Published May 10th, 2020 at 6:00 AM
His eyes grimace in anguish, the grief on his face as telling as his words: “I feel a very strong sense of betrayal and a real sense of pain.”
Darryl (not his real name) is a Kansas City-area Mainline Protestant pastor whose congregation — after seven-plus years of what he believed was a successful ministry — recently (before the COVID-19 pandemic) gave him a bleak choice: Resign and get a severance package or be terminated without one.
Sad to say, his experience isn’t unique.
As many faith communities suffer declines in membership — a trend dating from the 1960s in Mainline denominations — clergy are among the rarely considered victims. (Mainline denominations include The United Methodist Church; the Evangelical Lutheran Church in America; the Presbyterian Church (USA); the American Baptist Church; the Christian Church, Disciples of Christ; the Episcopal Church; and the United Church of Christ.)
“The main reason (for the internal church conflict that cost him his job) is these macro, larger forces at work that stir up anxiety and fear,” Darryl explained. “And when a congregation buys into that anxiety and fear, oftentimes clergy will be scapegoated. So there’s a certain amount of grief for a way of life that’s passing away.”
A year ago Darryl would have said his congregation was too healthy to fall into that — despite substantial shrinkage in the denomination of which that church is a part. But he was wrong: “I missed a lot of red flags. Am I wiser at this point? I think it’s too early to tell.”
The larger question, he told me, is: “Can congregations, synagogues, churches, in these times of cultural change, find a way to deal in healthy ways with their anxiety and disagreement and even their grief about losing members?”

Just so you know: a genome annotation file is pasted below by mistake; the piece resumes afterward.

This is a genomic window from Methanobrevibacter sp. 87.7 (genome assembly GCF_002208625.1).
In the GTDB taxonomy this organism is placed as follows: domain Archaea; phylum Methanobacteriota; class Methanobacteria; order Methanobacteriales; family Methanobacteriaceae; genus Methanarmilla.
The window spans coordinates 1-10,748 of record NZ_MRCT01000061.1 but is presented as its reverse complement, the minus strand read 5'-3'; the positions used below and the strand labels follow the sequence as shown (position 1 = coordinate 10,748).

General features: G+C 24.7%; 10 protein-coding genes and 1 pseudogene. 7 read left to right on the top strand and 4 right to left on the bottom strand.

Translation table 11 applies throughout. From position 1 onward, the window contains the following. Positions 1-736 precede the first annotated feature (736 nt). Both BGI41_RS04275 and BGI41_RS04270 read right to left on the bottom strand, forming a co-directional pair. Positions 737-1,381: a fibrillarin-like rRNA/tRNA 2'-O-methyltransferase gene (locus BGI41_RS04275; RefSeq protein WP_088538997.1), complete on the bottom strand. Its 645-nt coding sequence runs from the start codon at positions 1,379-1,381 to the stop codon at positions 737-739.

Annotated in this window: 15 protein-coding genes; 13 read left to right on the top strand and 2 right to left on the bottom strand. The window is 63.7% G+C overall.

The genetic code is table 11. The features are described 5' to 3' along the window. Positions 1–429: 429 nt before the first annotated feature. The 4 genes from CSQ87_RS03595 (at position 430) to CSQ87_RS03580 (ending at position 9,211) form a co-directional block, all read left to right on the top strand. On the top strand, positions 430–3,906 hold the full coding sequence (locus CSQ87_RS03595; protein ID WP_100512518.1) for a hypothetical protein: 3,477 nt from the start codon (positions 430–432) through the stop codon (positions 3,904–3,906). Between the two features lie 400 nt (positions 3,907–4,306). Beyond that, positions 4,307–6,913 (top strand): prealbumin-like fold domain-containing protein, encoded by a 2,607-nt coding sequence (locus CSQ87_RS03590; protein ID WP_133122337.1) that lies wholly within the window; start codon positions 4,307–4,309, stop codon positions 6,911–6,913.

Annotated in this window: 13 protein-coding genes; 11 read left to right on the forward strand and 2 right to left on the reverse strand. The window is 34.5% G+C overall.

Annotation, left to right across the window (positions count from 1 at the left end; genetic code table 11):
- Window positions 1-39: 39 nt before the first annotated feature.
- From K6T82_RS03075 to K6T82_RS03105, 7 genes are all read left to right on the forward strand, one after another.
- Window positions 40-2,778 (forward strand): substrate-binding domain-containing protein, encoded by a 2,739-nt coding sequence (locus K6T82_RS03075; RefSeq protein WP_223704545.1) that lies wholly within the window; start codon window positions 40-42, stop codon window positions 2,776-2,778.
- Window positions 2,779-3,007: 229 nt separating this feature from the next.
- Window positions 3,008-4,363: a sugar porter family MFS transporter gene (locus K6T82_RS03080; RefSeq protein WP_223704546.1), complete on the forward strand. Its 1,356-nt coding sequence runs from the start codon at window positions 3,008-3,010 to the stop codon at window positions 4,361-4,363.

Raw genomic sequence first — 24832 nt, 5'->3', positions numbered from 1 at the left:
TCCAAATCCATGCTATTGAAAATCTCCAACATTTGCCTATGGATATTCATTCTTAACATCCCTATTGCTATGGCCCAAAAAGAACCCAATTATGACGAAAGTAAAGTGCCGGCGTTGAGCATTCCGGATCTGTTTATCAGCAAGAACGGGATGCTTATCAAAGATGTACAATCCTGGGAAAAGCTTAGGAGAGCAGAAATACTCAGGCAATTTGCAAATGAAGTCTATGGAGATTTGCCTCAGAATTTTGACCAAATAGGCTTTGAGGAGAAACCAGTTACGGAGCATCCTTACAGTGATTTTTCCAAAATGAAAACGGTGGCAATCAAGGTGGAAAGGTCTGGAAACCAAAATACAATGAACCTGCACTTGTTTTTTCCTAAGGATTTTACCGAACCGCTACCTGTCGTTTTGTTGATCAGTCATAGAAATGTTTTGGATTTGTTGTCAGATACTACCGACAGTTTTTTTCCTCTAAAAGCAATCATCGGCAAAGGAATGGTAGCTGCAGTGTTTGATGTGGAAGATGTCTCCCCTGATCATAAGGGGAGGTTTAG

Clearly not always.
Karen (also a pseudonym and a Mainline Protestant pastor), tells me that when she was shoved out of her Kansas City congregation several years ago, “I was really just wounded and raw.” She thinks the primary reason she was let go had more to do with the strains that churches are feeling because of shrinking interest in institutional religion in the U.S. rather than with individual church members who didn’t like her.
“Anxiety works like a virus,” she said. “I think that what they (church members) expected was a charismatic pastor and preacher who by her own magnetism would fill the pews. But it’s hard to attract new people by doing things the way you’ve always done them. You need to be doing new things.”
But, she said, there was always resistance to change.
She is, however, recovering: “Wounds have become scars and they’re just part of who I am.”
Bob (another pseudonym) also says the larger story of church membership decline contributed to him being forced out of his job as an area pastor.
“For me,” Bob said by phone from the state in which he’s now in ministry, “there are unrealistic expectations that a clergy person can save a dying or dwindling congregation. It’s the mechanical view that we have a bad part and if we just change the part, that will make everything run smoothly again. But replacing parts doesn’t necessarily make it better. I’ve been clergy for 40 years and it’s just gotten worse in the last 10 years. It feels significantly different. I have clergy friends who are ready to quit.”
The growing number of religiously unaffiliated people, Bob said, means that “very few congregations understand the reality that they’re actually living in.” And for him it’s become personal: “I never thought I’d think about retiring early before. But the minute I feel like things are going to go south (in his current situation), I’m done.”